This article compares the political response to economic reform in China and Vietnam. Both of these countries have tried to maintain key Leninist institutions while promoting economic reforms that have dramatically changed the political landscape. Market-oriented reforms have created an expanding sphere of relatively autonomous social and economic activity. An increasing portion of the population is no longer directly dependent on the state for employment and other social services and necessities. Media are increasingly dominated by messages that may not explicitly contradict official ideology, but unlike former times, play little role in promoting it. Foreign influences are increasingly evident. Institutions such as party committees and political study that formerly kept watch on society and asserted party leadership are increasingly irrelevant to the needs of economic reform. In response, both regimes have attempted to build legal institutions and to establish mechanisms of macro-economic control that could replace traditional Leninist institutions, but these new institutions remain tentative and incomplete. The result, in both countries, is a society that is not actively organized to resist the state, but is nonetheless increasingly beyond the state's control. Both Vietnam and China, then, have yet to reach any point of political stasis or stability, and we may expect fluid and dynamic politics in both countries.
David Marr and Stanley Rosen
Chinese and Vietnamese Youth in the 1990s
Using popular magazines and newspapers, as well as interviews and survey material, this article analyses discussions in China and Vietnam about the implications of changing economies for education (school curricula, research priorities, institutional structures), employment priorities and politics (patriotism, role of the Communist Party and political values). The emphasis is on how the youth in both countries talk about these issues.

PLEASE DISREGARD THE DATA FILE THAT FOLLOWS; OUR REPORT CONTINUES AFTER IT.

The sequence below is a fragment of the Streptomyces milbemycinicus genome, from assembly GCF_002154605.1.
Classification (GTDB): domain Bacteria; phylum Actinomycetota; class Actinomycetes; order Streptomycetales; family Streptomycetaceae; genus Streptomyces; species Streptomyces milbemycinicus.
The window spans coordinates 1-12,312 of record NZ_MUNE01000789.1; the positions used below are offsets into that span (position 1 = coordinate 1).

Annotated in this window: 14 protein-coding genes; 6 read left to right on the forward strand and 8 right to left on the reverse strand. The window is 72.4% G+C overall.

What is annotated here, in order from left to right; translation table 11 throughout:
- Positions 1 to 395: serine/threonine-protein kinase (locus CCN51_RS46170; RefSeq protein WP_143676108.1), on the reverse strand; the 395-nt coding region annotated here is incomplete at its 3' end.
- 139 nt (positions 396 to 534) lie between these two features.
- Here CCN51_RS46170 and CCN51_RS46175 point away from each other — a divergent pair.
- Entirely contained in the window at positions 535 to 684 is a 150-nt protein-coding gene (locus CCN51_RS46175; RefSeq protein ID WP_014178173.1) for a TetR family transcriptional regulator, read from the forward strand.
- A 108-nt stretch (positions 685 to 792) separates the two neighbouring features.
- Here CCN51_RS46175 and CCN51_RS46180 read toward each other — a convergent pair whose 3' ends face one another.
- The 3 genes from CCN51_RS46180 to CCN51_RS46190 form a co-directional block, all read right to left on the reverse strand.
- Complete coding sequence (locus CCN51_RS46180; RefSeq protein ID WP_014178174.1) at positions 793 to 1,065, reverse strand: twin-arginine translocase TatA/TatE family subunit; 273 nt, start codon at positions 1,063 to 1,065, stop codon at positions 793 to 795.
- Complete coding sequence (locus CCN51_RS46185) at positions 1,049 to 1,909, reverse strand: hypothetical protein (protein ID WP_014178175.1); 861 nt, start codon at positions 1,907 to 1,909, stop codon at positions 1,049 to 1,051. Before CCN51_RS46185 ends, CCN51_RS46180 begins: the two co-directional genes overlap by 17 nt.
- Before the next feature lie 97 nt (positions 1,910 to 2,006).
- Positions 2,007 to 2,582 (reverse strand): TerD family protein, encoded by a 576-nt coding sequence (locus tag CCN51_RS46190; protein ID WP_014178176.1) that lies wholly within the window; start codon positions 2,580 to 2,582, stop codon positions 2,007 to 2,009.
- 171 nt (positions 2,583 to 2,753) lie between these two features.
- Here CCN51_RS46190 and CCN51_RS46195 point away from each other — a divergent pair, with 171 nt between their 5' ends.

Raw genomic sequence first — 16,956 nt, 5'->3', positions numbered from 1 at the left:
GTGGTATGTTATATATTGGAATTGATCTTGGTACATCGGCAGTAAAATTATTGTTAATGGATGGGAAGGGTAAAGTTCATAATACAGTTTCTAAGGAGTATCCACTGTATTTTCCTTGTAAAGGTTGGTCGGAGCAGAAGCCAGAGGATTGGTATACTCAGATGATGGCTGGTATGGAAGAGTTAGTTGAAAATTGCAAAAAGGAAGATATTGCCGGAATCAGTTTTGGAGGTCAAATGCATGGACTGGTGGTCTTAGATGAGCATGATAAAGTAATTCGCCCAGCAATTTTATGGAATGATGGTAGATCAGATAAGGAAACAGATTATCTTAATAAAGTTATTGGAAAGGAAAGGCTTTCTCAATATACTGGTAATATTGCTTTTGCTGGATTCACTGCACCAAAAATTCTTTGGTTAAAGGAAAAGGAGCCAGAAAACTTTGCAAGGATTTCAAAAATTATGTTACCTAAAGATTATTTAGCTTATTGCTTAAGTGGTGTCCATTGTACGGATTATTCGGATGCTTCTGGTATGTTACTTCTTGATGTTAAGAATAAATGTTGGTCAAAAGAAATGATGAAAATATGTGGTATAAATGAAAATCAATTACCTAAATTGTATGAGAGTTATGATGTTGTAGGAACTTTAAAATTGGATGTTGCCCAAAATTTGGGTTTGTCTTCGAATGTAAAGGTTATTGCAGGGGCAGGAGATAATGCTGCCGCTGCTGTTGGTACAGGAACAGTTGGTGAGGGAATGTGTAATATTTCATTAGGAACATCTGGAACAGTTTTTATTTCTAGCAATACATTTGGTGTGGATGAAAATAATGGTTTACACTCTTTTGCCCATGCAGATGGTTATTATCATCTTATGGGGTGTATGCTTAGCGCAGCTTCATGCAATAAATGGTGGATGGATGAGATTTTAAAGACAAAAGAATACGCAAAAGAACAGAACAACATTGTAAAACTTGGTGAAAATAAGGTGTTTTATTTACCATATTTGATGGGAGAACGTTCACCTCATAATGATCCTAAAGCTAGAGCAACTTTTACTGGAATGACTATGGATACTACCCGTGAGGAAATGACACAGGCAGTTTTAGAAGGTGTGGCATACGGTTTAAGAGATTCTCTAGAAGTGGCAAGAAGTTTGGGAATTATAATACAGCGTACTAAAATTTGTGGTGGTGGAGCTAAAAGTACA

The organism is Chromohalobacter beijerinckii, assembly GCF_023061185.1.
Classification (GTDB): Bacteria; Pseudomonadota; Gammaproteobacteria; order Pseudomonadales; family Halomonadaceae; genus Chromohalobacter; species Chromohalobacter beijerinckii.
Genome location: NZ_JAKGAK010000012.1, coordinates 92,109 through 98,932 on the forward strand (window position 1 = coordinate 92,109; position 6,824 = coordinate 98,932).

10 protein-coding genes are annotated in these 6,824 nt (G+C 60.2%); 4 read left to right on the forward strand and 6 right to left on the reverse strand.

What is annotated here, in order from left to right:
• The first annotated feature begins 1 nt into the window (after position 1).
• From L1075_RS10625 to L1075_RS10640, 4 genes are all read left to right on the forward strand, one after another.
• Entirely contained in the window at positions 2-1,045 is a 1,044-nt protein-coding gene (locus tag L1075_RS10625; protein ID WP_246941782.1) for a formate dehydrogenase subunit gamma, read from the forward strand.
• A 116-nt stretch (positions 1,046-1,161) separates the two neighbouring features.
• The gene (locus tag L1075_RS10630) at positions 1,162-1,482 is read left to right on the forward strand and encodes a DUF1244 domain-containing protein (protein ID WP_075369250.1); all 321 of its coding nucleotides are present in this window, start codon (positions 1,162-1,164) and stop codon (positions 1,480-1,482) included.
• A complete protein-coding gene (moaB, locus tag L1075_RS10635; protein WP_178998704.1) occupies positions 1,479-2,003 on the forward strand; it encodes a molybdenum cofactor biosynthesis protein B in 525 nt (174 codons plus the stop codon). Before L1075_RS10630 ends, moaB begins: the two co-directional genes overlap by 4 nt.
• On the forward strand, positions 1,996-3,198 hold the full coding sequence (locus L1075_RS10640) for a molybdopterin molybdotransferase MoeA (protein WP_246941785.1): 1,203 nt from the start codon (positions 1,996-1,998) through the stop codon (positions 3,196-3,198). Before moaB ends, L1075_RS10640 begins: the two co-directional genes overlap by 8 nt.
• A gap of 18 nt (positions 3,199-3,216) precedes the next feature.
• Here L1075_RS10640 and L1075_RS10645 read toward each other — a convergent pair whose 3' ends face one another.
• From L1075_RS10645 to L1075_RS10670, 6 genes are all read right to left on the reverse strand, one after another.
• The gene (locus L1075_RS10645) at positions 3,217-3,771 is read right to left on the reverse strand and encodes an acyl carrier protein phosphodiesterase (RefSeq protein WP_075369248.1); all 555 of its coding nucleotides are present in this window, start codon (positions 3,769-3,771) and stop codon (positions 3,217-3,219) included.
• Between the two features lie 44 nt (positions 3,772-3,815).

Anita Chan and Irene Nørlund
Vietnamese and Chinese Labour Regimes: On the Road to Divergence
The economic reforms in Vietnam and China are affecting the labour regimes in the two countries in many similar ways. The core industrial workforce is shrinking while the peripheral workforce is on the rise. Very different labour regimes are emerging from these two sectors. As a whole, the labour regime on the shopfloor has become harsher. Labour protests in both countries are now a daily occurrence. The trade unions are under great pressure from the workers to react to the new situation. However, due to the countries' recent historical developments, the preconditions under which Vietnam and China began their economic reforms were quite different. Further, by comparing these two countries' political changes, trade union reforms, changes in state-society relationship, trade union and labour laws, the emergence of civil society and the degree of dominance of political orthodoxy, the authors argue that the two countries' labour regimes are on the road to divergence. Though both countries began with a state corporatist structure in which the trade unions were under state dominance, the emerging trend witnesses Vietnamese trade unions beginning to function with more political space than the Chinese trade unions. The authors conclude that as the chance of Vietnam going the way of societal corporatism is higher, the Vietnamese trade unions are likely to build up more independence from the state and party.